But these days we travel more so for business or pleasure than for outright survival, still travelers we remain: from the casual weekend family visit and the cross country road trip to the international months-long backpacking affair and the long-term immigration settling. Unlike our medieval ancestors who were more likely to be born, raised, and die in the village/town/city of their birth, current generations are uprooting more frequently than ever before in history. Mainly for economic reasons (ironically, I cannot find a job in the country that prides itself on perpetuating the ideal of the American Dream even with a degree), which make experimentation with international unions quite popular because they facilitate this kind of uprooting for the citizens of participating such as in the case of the European Union. As such you are most likely reading this article because you are contemplating making such a move yourself and don’t know where to start. Welcome!

This article will be focusing on travel packing for upwards of a year or more but is easily applicable to the semester study abroad student stint. It’s broken down into three easy steps that will cover the initial essentials of packing and how to choose what you will be taking abroad with you.

resesarchPut those research skills to good use, my lovelies. Find out everything you can about your destination: geography, geology, and the highest/lowest/average recorded temperature are all great places to start. Become a fluent converter of Celsius (also known as Centigrade in some countries) and Fahrenheit. You may even want to look up humidity levels because dry heat and humid heat are two different situations entirely. Trust me. As a native Californian I thought I could handle heat, after all the running joke in this state is that California has only two seasons: summer… and not summer. That is until I found myself in Tokyo’s muggy, typhoon mess and between swimming in my own sticky sweat vs weather that was twenty to thirty degrees hotter but drier, I choose the latter any day. So… prepare yourself! Even when you think you’ve got something, turns out the differences might surprise you, too.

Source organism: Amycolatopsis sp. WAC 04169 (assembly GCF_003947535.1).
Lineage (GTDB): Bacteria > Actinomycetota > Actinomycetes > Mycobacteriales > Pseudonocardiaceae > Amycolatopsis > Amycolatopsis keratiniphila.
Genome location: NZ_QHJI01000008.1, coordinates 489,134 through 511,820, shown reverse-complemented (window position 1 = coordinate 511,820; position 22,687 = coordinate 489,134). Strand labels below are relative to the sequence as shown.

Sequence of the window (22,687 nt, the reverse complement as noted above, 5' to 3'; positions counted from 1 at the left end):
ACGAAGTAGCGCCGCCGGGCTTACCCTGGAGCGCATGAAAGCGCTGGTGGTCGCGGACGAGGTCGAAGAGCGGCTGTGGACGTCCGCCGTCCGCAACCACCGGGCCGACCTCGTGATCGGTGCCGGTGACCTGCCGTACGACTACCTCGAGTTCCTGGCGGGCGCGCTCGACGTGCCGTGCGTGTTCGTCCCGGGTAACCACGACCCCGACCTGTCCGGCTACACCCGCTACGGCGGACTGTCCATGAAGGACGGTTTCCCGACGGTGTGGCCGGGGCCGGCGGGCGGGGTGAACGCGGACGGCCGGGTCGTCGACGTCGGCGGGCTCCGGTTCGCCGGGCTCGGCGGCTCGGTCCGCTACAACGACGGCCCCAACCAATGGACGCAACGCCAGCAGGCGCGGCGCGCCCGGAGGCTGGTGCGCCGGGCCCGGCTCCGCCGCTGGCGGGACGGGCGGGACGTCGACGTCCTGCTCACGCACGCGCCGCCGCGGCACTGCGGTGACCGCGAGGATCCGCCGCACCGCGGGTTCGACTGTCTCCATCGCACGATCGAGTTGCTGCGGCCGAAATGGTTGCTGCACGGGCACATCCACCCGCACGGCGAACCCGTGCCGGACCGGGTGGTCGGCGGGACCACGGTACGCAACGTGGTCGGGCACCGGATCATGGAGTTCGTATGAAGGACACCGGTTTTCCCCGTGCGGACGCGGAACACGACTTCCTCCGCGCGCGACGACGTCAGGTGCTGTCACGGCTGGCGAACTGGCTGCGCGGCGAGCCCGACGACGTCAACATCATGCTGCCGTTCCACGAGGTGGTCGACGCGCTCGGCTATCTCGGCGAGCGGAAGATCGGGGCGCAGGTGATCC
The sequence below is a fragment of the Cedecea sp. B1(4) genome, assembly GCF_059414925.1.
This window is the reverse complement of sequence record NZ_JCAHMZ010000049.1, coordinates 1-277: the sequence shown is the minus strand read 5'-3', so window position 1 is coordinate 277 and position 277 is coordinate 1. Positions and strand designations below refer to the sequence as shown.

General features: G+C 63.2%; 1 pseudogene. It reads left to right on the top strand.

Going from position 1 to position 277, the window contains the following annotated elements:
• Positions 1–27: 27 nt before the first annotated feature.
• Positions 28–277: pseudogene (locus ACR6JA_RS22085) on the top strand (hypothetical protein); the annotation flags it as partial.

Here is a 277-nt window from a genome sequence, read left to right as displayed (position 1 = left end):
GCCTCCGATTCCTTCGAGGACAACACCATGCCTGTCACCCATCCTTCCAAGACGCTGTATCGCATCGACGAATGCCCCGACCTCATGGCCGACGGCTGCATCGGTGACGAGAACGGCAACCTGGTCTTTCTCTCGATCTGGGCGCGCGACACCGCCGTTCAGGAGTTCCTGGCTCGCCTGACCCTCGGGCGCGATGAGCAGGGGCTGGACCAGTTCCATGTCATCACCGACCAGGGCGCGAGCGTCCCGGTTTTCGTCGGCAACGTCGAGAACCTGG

For those going to countries with significantly colder weather: although you may feel like investing in TWO suitcases just to accommodate all of your winter regalia, first stop and investigate what options, if any, your new home country will have for you. Sometimes it’s cheaper to purchase it on location than it would be to pay charges for extra check-in baggage. In the event that your new home country will not be able to carry your size (Japan, if you’re a taller/larger/wider American female such as myself – woefully a comfortable medium in USA sizing is an extra large over there) just buy the jackets/boots here and have them shipped in a box. This will save you packing headaches down the road and can be a nice care package from and to yourself 😉